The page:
As a street photographer, I feel conflicted about the paparazzi and how they go about their work.
I believe a photographer should have the right to create images freely in a public space. For almost a decade, I’ve argued with non-street photographers about whether or not the art form should be allowed. Paparazzi certainly crosses over into the world of street photography. The only difference is the subject with paparazzi remains the same – celebrities. But while I’ll fight for the right to make the candid frame, I can’t say I’m entirely on the side of those who photograph celebs.
“Whether they’re stalking celebrities on the street or waiting outside their homes, paparazzi don’t seem to care much about how their work impacts their subjects.”
Paparazzi Vs. Street Photography
Before I get into this, I first want to make something clear. I have several friends who are or have been celeb photographers. I know them well enough to know they are good people, and that they do what they do/did to earn a living (some of them, a very good living). But that doesn’t mean I’m in full agreement with how we, the photo industry, approach celebrity culture.
When I think about the differences between street photographers and paparazzi, I look at how people approach each genre. Street photographers have an interest in all walks of life. They observe different scenes, good and bad, and create images that are true to life. Are they free from a controversial approach? No. Some are aggressive in the way they shoot. They’ll take advantage of people less fortunate, or they’ll jump out and pop a flash in the face of an unexpecting pedestrian. But all in all, the street photography community respects the ethics of the genre.
Paparazzi, on the other hand, don’t bring with it as clean a reputation. Whether they’re stalking celebrities on the street or waiting outside their homes, paparazzi don’t care much about how their work impacts their subjects.
Like the mental breakdown of Britney Spears and the tragic death of Princess Diana, high profile examples have shown celeb photography at its worst. You only have to go on YouTube to see the many examples of celebrities being pushed to the breaking point due to the aggressive way celeb photographers work.
Paparazzi Vs. Celebrities
The argument goes that if celebrities don’t like dealing with paparazzi, they shouldn’t become famous. There’s some truth to that, especially today. The desire to be famous has undoubtedly increased over the past 20 years. In the modern era, being famous may be born out of something as simple as a viral video. Many of those who crave to be known are happy to achieve fame without very little skill or effort. Reality TV shows and social media are the stepping stones for the untalented celeb. For that category of fame, one would assume they need the likes of celeb photographers to ensure they remain relevant.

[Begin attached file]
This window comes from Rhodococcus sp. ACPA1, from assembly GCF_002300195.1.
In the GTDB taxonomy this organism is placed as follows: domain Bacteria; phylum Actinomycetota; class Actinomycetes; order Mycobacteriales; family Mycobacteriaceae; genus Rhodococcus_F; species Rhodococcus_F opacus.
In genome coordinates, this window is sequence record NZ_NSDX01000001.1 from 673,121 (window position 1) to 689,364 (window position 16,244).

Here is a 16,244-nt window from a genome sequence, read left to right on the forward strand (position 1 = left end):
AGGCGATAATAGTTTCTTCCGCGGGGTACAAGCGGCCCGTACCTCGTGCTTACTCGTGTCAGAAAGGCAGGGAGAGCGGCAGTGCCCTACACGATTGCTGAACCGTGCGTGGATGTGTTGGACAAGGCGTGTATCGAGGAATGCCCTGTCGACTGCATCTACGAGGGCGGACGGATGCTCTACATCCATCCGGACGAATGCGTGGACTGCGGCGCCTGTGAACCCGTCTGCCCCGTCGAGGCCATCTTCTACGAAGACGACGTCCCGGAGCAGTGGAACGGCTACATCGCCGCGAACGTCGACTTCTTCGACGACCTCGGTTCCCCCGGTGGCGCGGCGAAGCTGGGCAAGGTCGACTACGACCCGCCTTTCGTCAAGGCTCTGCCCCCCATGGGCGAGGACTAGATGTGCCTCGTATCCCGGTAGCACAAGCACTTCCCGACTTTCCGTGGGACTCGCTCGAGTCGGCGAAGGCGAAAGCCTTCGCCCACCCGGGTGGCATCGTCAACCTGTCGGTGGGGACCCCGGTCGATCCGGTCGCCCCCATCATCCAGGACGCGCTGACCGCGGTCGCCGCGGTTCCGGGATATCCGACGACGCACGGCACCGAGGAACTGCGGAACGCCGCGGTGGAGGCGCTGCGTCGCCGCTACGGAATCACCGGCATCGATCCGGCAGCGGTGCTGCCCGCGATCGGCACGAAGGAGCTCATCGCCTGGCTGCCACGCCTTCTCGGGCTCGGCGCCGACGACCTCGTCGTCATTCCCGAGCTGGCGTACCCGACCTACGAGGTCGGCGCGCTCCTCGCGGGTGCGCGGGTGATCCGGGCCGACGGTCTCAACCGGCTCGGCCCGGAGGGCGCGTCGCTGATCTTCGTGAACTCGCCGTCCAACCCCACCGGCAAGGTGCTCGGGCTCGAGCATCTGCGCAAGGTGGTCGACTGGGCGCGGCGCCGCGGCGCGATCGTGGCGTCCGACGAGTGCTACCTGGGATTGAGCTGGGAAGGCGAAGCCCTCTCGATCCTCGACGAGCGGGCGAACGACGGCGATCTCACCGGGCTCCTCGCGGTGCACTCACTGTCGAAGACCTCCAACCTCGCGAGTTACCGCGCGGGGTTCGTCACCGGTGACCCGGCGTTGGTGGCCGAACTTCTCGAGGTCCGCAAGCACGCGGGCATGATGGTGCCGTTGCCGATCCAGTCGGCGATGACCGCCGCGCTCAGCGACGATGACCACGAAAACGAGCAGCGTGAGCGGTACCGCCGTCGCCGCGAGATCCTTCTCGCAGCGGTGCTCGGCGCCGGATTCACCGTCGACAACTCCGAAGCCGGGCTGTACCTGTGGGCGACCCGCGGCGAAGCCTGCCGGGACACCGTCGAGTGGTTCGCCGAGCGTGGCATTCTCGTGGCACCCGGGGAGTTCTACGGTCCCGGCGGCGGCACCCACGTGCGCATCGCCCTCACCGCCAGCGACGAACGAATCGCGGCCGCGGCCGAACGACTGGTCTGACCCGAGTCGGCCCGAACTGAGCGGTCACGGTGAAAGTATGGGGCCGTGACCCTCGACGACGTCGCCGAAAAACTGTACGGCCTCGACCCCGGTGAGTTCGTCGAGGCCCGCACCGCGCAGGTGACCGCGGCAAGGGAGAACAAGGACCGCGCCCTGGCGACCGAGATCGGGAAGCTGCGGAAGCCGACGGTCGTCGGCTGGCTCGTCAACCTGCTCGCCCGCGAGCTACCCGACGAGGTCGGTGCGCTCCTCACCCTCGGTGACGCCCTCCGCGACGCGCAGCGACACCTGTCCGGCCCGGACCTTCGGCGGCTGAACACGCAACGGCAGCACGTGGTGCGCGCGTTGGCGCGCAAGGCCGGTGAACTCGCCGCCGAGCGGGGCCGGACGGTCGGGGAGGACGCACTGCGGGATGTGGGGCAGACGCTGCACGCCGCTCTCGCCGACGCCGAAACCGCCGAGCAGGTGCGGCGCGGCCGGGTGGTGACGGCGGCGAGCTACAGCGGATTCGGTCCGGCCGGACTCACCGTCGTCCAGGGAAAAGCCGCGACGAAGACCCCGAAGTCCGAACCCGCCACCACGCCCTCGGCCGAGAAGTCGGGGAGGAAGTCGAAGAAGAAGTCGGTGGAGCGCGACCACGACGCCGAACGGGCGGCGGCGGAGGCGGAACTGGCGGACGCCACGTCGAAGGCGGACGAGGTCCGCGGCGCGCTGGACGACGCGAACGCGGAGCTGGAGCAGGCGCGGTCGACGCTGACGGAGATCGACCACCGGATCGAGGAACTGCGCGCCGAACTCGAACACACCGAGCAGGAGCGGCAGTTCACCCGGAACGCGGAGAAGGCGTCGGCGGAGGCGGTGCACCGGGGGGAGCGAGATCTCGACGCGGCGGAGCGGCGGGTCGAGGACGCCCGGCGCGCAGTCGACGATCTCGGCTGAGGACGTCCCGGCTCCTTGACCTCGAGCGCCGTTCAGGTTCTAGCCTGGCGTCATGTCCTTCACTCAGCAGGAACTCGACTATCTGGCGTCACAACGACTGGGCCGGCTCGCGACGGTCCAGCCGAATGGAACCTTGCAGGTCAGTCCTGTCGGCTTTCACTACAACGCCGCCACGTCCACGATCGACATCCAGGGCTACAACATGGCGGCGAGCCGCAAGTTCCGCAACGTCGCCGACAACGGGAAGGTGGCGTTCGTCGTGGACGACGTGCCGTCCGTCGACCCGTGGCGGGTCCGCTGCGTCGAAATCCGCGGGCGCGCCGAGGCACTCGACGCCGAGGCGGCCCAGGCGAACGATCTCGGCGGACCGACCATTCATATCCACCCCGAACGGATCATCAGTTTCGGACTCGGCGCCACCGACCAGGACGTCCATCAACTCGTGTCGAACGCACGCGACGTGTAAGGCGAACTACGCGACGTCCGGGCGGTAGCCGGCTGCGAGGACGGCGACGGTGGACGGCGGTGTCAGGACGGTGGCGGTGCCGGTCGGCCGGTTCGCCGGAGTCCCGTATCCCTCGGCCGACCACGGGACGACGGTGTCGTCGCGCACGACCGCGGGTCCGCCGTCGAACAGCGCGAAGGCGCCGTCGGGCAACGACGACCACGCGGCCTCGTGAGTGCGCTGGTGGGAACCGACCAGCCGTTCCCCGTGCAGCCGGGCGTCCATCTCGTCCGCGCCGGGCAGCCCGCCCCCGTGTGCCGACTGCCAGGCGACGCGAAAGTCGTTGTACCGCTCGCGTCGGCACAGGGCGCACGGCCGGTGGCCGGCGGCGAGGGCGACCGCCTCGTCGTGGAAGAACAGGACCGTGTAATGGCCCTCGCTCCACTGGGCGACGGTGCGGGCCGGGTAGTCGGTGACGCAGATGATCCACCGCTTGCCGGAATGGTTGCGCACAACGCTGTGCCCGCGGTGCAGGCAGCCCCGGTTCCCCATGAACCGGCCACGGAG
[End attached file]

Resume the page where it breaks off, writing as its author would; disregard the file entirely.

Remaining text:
“The likes of Instagram and Twitter have only deepened the craving to know what our favorite singers and actors are doing. And as the demand continues, so will the amount of content created; paparazzi aren’t going anywhere anytime soon, nor is their approach.”
But for many celebrities, being famous wasn’t their only goal. They wanted to develop their talent. Why can’t musicians create and distribute their art while being treated humanely? Why can’t an actor, who spends countless hours developing their character, be able to do so without having every inch of their private life photographed? Answer this: why has society accepted it must be a necessary consequence for their personal success?
I’m not suggesting we should never photograph celebrities. But, I feel society has lost its awareness of boundaries. For example, at a press event, it’s totally fine for the media to be there to document it. But, why do we think it’s okay to follow a celebrity around randomly in the street or take photos of their private vacation? Can’t we just let them be? I’m sure that’s all that most of the celebrities would want.
The problem, however, isn’t just paparazzi, it’s us.
Celebrities Vs. Society
Society has long put celebrities on a pedestal. Seen as some God-like creatures, society’s infatuation with celebrity culture has only increased with time. People want to know their favorite celebrity’s every move. What are they eating? Where are they going? Who are they dating? The obsession with the personal lives of those that entertain us is extremely toxic, and creates a demand that’s unrealistic when we think of the mental stability of those adored.
Society has asked for a product, and paparazzi are on hand to give it to them. If we want the approach of the media to change, then the demand has to change.
Sadly, any chance of that happening is slim. The likes of Instagram and Twitter have only deepened the craving to know what our favorite singers and actors are doing. And as the demand continues, so will the amount of content created; paparazzi aren’t going anywhere anytime soon, nor is their approach.
To those on the inside, street photography and celeb photography are not comparable. The former is free and fluid, while the latter beats to the public’s drums and demands of media moguls. But to the outsider, both seem as equally invasive. They’re not. I respect my friends who have worked as or with paparazzi; I don’t doubt they’re good people. However, I feel they’re part of a machine that automatically asks for unethical standards. It’s the nature of the beast.
As for street photography, I’m good with that for the most part. And I’ll continue to fight for the right shoot the candid frame.